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Discussion papers
https://doi.org/10.5194/tc-2019-121
© Author(s) 2019. This work is distributed under
the Creative Commons Attribution 4.0 License.
https://doi.org/10.5194/tc-2019-121
© Author(s) 2019. This work is distributed under
the Creative Commons Attribution 4.0 License.

Submitted as: research article 08 Jul 2019

Submitted as: research article | 08 Jul 2019

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This discussion paper is a preprint. It is a manuscript under review for the journal The Cryosphere (TC).

Wave energy attenuation in fields of colliding ice floes. Part A: Discrete-element modelling of dissipation due to ice–water drag

Agnieszka Herman1, Sukun Cheng2, and Hayley H. Shen3 Agnieszka Herman et al.
  • 1Institute of Oceanography, University of Gdansk, Poland
  • 2Nansen Environmental and Remote Sensing Center, Bergen, Norway
  • 3Department of Civil and Environmental Engineering, Clarkson University, Potsdam, NY, USA

Abstract. The energy of water waves propagating through sea ice is attenuated due to nondissipative (scattering) and dissipative processes. The nature of those processes and their contribution to attenuation depends on wave characteristics and ice properties, and is usually difficult (or impossible) to determine from limited observations available. Therefore, many aspects of relevant dissipation mechanisms remain poorly understood. In this work, a discrete-element model (DEM) is used to study one of those mechanisms: dissipation due to ice-water drag. The model consists of two coupled parts, a DEM simulating the surge motion and collisions of ice floes driven by waves, and a wave module solving the wave energy transport equation with source terms computed based on phase-averaged DEM results. The wave energy attenuation is analyzed analytically for a limiting case of a compact, horizontally confined ice cover. It is shown that the usage of a quadratic drag law leads to nonexponential attenuation of wave amplitude a with distance x, of a form a(x)=1/(α x+1/a0), with the attenuation rate α linearly proportional to the drag coefficient. The dependence of α on wave frequency ω varies with the dispersion relation used: for the open-water (ow) dispersion relation, α~ω4; for mass-loading dispersion relation, suitable for ice covers composed of small floes, the increase of α with ω is much faster than in the ow case, leading to very fast elimination of high-frequency components from the wave energy spectrum; for elastic-plate dispersion relation, suitable for large floes or continuous ice, α~ωm within the high-frequency tail, with m close to 2.0–2.5, i.e., dissipation is much slower than in the ow case. The coupled DEM-wave model predicts the existence of two zones: a relatively narrow area of very strong attenuation close to the ice edge, with energetic floe collisions and therefore high instantaneous ice-water velocities; and an inner zone where ice floes are in (semi)permanent contact with each other, with attenuation rates close to those analyzed theoretically. Dissipation in the collisional zone increases with increasing restitution coefficient of the ice and with decreasing floe size. In effect, two factors contribute to strong attenuation in fields of small ice floes: lower wave energy propagation speeds and higher relative ice--water velocities due to larger accelerations of floes with smaller mass and more collisions per unit surface area.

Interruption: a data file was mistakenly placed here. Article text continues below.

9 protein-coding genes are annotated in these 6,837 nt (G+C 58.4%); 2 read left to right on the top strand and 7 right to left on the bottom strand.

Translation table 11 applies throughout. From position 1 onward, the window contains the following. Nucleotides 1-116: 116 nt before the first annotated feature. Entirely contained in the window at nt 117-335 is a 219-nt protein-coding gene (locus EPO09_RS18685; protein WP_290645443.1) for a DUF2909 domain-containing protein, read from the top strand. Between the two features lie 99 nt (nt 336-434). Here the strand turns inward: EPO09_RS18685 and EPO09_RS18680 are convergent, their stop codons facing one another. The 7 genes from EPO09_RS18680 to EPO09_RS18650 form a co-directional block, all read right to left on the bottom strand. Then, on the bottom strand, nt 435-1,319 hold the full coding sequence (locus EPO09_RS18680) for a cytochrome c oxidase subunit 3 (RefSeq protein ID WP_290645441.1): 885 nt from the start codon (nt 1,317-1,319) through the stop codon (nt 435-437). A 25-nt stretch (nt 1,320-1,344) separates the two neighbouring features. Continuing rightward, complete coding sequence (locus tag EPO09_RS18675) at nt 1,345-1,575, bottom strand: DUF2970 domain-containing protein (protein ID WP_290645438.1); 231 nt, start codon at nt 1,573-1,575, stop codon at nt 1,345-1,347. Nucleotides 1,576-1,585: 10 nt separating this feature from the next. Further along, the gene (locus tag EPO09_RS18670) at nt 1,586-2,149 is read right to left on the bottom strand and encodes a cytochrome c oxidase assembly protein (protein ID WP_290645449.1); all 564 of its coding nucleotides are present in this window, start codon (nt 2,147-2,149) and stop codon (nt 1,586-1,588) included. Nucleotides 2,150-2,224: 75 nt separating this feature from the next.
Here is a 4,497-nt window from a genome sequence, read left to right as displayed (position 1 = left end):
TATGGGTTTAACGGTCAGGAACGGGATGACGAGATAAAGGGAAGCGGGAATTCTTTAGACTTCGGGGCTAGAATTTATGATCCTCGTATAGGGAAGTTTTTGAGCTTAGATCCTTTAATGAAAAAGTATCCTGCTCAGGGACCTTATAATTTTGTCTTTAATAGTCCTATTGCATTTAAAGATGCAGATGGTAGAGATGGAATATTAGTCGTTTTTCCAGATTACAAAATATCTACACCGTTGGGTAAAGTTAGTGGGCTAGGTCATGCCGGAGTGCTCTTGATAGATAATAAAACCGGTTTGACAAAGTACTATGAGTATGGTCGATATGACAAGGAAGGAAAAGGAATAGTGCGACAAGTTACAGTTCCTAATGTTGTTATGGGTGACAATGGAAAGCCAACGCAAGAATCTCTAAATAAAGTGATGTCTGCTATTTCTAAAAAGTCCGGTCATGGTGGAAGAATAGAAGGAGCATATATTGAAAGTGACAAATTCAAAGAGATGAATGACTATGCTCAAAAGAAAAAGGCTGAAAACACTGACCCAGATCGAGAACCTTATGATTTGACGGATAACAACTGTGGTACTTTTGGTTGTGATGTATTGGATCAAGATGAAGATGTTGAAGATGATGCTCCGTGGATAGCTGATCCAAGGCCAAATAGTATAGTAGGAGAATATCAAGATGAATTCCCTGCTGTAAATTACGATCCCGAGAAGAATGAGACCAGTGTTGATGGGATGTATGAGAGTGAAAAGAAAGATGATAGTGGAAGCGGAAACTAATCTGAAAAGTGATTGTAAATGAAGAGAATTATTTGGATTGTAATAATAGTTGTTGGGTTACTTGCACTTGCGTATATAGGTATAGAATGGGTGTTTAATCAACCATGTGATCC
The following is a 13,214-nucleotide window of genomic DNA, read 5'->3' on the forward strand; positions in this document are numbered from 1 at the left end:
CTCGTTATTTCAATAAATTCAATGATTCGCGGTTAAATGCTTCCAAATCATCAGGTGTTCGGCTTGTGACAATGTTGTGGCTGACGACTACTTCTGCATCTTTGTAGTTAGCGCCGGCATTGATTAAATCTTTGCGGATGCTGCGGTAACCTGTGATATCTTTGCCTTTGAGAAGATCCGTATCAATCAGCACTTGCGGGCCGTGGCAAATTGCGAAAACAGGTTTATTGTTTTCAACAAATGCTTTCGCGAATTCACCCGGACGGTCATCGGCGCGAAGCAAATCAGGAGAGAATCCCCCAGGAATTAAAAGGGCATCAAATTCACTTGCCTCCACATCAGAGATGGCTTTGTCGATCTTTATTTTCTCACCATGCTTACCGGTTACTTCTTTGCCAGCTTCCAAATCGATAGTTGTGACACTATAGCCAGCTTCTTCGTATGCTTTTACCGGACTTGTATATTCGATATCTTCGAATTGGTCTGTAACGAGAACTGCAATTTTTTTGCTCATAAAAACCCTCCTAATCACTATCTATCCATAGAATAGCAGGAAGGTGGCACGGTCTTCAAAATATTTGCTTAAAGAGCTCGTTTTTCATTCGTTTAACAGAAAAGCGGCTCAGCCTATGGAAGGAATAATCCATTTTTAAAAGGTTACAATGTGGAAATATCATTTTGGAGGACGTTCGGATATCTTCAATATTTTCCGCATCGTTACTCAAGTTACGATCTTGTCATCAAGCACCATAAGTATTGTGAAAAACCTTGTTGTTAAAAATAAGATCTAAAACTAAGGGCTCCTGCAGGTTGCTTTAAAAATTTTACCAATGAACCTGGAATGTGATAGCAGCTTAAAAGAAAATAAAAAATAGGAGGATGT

Agnieszka Herman et al.
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Short summary
Sea ice interactions with waves are extensively studied in recent years, but mechanisms leading to wave energy attenuation in sea ice remain poorly understood. Close to the ice edge, processes contributing to dissipation include collisions between ice floes and turbulence generated under the ice due to velocity differences between ice and water. This paper analyzes details of those processes both theoretically and by means of a numerical model.
Sea ice interactions with waves are extensively studied in recent years, but mechanisms leading...
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